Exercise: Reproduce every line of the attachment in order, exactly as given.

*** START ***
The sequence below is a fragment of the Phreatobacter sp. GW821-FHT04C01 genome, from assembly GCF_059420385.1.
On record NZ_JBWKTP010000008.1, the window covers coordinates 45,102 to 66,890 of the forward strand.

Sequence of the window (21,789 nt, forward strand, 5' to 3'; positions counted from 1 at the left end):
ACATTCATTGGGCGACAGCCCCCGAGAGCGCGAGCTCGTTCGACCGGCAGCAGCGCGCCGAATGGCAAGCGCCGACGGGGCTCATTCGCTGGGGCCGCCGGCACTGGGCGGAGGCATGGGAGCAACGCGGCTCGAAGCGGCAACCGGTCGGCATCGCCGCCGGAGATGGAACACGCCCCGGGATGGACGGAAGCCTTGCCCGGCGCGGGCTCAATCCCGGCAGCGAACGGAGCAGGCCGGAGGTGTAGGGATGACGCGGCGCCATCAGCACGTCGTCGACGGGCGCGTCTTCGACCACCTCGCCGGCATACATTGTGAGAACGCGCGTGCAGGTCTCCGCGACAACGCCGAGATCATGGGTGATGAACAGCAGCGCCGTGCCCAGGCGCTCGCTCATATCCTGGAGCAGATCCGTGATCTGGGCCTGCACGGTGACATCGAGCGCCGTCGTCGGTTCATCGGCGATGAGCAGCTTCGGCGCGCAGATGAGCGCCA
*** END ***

The sequence below is a fragment of the Phreatobacter sp. GW821-FHT04C01 genome, from assembly GCF_059420385.1.
On record NZ_JBWKTP010000008.1, the window covers coordinates 45,102 to 66,890 of the forward strand.

Sequence of the window (21,789 nt, forward strand, 5' to 3'; positions counted from 1 at the left end):
ACATTCATTGGGCGACAGCCCCCGAGAGCGCGAGCTCGTTCGACCGGCAGCAGCGCGCCGAATGGCAAGCGCCGACGGGGCTCATTCGCTGGGGCCGCCGGCACTGGGCGGAGGCATGGGAGCAACGCGGCTCGAAGCGGCAACCGGTCGGCATCGCCGCCGGAGATGGAACACGCCCCGGGATGGACGGAAGCCTTGCCCGGCGCGGGCTCAATCCCGGCAGCGAACGGAGCAGGCCGGAGGTGTAGGGATGACGCGGCGCCATCAGCACGTCGTCGACGGGCGCGTCTTCGACCACCTCGCCGGCATACATTGTGAGAACGCGCGTGCAGGTCTCCGCGACAACGCCGAGATCATGGGTGATGAACAGCAGCGCCGTGCCCAGGCGCTCGCTCATATCCTGGAGCAGATCCGTGATCTGGGCCTGCACGGTGACATCGAGCGCCGTCGTCGGTTCATCGGCGATGAGCAGCTTCGGCGCGCAGATGAGCGCCA